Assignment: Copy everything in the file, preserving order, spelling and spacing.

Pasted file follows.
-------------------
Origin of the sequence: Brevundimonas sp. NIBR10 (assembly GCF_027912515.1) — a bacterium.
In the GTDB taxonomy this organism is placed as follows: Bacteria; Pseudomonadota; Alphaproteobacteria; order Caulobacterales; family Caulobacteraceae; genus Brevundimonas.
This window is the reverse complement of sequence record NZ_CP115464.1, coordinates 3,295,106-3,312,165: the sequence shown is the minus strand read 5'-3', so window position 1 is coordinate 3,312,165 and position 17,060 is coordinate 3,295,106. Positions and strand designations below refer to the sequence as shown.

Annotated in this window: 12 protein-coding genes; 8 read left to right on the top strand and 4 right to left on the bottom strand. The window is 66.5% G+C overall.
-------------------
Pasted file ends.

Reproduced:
Origin of the sequence: Brevundimonas sp. NIBR10 (assembly GCF_027912515.1) — a bacterium.
In the GTDB taxonomy this organism is placed as follows: Bacteria; Pseudomonadota; Alphaproteobacteria; order Caulobacterales; family Caulobacteraceae; genus Brevundimonas.
This window is the reverse complement of sequence record NZ_CP115464.1, coordinates 3,295,106-3,312,165: the sequence shown is the minus strand read 5'-3', so window position 1 is coordinate 3,312,165 and position 17,060 is coordinate 3,295,106. Positions and strand designations below refer to the sequence as shown.

Annotated in this window: 12 protein-coding genes; 8 read left to right on the top strand and 4 right to left on the bottom strand. The window is 66.5% G+C overall.